Christopher Snow Honored with Two Prestigious Awards
In 2019, Colorado State University professor Christopher Snow was honored with both the Nelson Family Faculty Excellence Award and a Best Teacher Award. A member of the Department of Chemical and Biological Engineering since 2011, Snow leads a research group focused on computer-guided protein and DNA engineering. As a JCC Fellow, he previously studied with Nobel Laureate Frances Arnold at Caltech.
Snow is known among students as a dedicated teacher. When he taught Material and Energy Balances to second year students, he held numerous and lengthy office hours. More recently, he taught an early morning class in Physical Chemistry, including quantum mechanics and statistical mechanics, to third year students. “I was surprised when nominations from this cohort resulted in the award,” Snow said. “The students really appreciated my enthusiasm for the content!”
Snow provides opportunities for undergraduate research, and he has provided space, materials, and mentorship to support a campus student organization’s participation in BIOMOD, an annual biomolecular engineering competition.
One undergraduate, Peter Meyer, told the nominating committee, “It is difficult to summarize all that Dr. Snow does for his students – his giving seems incalculable. Perhaps, however, what distinguishes Dr. Snow most is not what he does, but how much he cares.”
The Nelson Family Faculty Research Award is bestowed to a mid-career faculty member with potential. Dean Dave McLean said, “Chris has distinguished himself through groundbreaking research on protein modeling, enzyme engineering and protein crystal engineering that has led to several patent applications. This award will support his passion for helping his students excel, and for his research.”
Chris attributes his recent success –including the two awards, the graduation of his first generation of PhD students, and the initiation of several newly funded projects– to surrounding himself with talented and engaged colleagues. “When you find yourself enjoying grant writing meetings with your collaborators, it’s a great sign that you’ve found the right sort of enthusiastic folks with whom to tackle new scientific endeavors,” he said.
Snow’s collaborations are diverse and wide-ranging. With Katherine Horak at the National Wildlife Research Center, their team will determine if protein nanocrystals can serve as a delivery vehicle for functional RNA molecules. A completely different synthetic biology project with CSU’s Christie Peebles was recently funded by the Office of Naval Research, aiming to engineer a Staphlococcus strain to persist in the nasal microbiome and signal using odor generation. With CSU’s Tim Stasevich and Brian Geiss, Snow is creating new biomolecular tools for tagging molecules inside living cells. Tracking mosquitoes using DNA barcode particles, is another recent collaborative project, funded by Colorado Clinical and Translational Science Institute and the NIH, with Rebekah Kading in CSU’s Department of Microbiology Immunology & Pathology. Currently, Snow is enjoying sabbatical at the Hybrid Materials Research Institute at Qingdao University, China, where he’s had a longstanding collaboration since 2015. The overall goal of this collaboration is to use biomolecular assemblies to create new hybrid materials that organize luminescent rare earth metal clusters.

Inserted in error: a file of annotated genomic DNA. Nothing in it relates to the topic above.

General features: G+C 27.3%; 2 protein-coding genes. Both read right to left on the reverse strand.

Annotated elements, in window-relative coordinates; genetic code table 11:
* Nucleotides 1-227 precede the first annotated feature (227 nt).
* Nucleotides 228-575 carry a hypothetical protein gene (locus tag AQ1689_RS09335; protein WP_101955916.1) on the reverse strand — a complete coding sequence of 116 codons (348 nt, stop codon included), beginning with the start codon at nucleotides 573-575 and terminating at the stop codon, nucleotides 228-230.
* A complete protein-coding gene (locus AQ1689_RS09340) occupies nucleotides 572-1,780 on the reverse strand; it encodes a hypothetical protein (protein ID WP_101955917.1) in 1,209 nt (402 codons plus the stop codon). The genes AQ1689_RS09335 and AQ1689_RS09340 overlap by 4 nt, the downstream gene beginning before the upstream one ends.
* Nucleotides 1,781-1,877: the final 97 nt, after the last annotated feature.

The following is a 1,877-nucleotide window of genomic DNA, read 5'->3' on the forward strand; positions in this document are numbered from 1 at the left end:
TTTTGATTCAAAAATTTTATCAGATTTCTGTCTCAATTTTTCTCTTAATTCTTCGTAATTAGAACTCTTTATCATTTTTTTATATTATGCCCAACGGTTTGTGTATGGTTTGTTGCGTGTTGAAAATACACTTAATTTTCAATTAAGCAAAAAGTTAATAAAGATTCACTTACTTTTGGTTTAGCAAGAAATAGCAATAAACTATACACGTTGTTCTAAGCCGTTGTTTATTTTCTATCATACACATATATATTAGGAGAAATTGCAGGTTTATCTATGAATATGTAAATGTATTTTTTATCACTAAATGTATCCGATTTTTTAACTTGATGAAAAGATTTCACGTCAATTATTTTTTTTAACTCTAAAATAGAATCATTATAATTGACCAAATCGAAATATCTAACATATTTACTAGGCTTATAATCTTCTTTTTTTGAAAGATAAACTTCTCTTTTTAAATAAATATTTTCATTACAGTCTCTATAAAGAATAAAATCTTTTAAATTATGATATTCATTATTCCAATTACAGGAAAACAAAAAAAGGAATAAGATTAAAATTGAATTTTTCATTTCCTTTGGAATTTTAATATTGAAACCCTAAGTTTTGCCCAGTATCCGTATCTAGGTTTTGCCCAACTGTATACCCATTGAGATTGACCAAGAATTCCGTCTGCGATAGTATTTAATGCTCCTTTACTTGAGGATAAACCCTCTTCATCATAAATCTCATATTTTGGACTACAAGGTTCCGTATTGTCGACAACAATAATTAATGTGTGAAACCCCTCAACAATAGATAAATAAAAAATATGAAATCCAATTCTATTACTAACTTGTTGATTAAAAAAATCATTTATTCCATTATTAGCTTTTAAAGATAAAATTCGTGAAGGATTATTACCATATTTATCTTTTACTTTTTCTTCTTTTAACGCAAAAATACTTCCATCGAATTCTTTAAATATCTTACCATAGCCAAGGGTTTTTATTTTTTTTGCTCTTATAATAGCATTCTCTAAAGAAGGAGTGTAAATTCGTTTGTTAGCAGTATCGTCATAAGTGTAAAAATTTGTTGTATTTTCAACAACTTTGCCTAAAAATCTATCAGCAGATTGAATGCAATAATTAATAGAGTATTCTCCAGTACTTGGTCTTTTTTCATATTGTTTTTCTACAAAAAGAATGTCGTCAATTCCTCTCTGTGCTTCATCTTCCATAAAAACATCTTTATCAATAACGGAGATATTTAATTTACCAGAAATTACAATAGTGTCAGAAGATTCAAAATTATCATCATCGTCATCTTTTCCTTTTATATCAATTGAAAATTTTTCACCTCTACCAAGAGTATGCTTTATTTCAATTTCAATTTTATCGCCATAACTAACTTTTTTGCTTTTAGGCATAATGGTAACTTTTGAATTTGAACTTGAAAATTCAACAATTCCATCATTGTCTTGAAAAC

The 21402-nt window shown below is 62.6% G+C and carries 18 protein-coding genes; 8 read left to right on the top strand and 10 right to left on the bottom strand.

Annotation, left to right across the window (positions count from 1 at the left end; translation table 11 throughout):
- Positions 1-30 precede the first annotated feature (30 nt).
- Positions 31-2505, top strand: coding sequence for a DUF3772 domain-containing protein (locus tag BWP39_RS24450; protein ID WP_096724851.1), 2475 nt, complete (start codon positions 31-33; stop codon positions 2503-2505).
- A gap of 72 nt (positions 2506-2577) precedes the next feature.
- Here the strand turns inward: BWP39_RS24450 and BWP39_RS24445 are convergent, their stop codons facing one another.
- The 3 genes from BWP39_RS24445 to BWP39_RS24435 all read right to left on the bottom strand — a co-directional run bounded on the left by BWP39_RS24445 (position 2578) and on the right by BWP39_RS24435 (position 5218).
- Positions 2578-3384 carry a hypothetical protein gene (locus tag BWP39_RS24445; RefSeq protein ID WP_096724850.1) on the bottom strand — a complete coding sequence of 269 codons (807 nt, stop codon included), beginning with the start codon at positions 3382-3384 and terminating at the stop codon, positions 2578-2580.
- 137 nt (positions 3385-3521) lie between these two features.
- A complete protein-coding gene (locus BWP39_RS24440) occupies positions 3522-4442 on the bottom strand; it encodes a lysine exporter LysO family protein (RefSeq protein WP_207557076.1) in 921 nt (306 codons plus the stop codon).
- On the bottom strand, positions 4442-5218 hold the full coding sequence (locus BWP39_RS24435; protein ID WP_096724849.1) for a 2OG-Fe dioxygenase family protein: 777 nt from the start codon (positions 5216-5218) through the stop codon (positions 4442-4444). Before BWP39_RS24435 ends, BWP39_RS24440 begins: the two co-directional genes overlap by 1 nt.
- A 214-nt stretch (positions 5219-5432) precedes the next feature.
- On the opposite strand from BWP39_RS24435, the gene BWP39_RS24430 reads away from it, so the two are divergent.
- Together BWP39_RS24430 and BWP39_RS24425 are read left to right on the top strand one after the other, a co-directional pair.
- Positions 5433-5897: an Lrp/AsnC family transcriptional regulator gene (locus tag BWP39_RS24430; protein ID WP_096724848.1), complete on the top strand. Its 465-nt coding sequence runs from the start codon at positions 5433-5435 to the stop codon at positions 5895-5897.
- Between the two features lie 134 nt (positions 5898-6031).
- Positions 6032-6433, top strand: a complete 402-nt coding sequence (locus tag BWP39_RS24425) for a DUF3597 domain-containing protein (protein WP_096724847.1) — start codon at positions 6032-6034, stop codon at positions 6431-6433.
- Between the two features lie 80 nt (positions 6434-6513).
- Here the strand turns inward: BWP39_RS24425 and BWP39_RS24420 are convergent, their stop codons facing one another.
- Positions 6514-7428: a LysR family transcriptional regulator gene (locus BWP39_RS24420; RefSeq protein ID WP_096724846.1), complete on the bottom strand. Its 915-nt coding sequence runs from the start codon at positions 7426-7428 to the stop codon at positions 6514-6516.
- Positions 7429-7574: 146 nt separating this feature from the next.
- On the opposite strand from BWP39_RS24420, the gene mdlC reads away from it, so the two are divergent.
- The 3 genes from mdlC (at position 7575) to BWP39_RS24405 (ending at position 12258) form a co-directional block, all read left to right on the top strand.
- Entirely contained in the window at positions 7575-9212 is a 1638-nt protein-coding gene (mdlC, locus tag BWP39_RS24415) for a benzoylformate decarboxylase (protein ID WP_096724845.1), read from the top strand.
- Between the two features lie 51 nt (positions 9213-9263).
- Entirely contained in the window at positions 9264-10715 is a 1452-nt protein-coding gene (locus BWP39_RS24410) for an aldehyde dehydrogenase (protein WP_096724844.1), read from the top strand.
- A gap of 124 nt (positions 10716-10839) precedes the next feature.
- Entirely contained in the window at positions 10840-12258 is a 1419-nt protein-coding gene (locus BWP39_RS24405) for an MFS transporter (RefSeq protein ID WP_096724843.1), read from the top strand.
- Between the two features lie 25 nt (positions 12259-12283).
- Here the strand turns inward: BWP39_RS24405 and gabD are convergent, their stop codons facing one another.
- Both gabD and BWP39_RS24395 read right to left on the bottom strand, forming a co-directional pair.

Snow’s current research program began to take root during his JCC Fellowship in the protein engineering laboratory of Caltech’s Frances Arnold. “One of the fundamental difficulties of rationally engineering a protein compared to, say, mechanical engineering of large objects, is the difficulty of seeing what you are doing,” Snow explained. “To get a peek at the detailed structure of a proteins, it is most often required to coax trillions of copies of the protein in question to self-assemble into a crystal. It’s a very finicky process.”
When he started his own lab, Snow was excited to shift the design target from individual proteins in solution to protein crystals,which he could shoot with X-rays to deduce the atomic structure. It was like “taking the blindfold off,” he said. “Pretty quickly, however, we started working on a shortcut. What if we could engineer protein crystals that have quite a lot of room left over after self-assembly? In that case, we could further engineer the porous crystals to facilitate the purposeful decoration of the pre-existing crystals with macromolecular guests (protein, nanoparticles, DNA, etc.). In essence, we could create an entirely new type of ‘molecular pegboard.'”
This bionanotechnology could be applied to many interesting applications. Snow says this idea has worked out pretty much as intended.
“We’ve put enzymes into the crystals to create new types of catalysts. We’ve put fluorescent proteins into the crystals and triggered their subsequent release (the basis for new tough, biocompatible, sensor pixels). We’ve started to explore the use of these crystals for biomedical applications (i.e. with therapeutic macromolecule payloads). Finally, we’ve attempted to anchor guests within the pre-existing crystals so that they adopt a coherent orientation with respect to the host crystal,” Snow says. “Scaffold-assisted structure determination is one of my favorite long-term applications because of the possibility of revolutionizing the way that structural biologists obtain high-resolution structures of macromolecules.”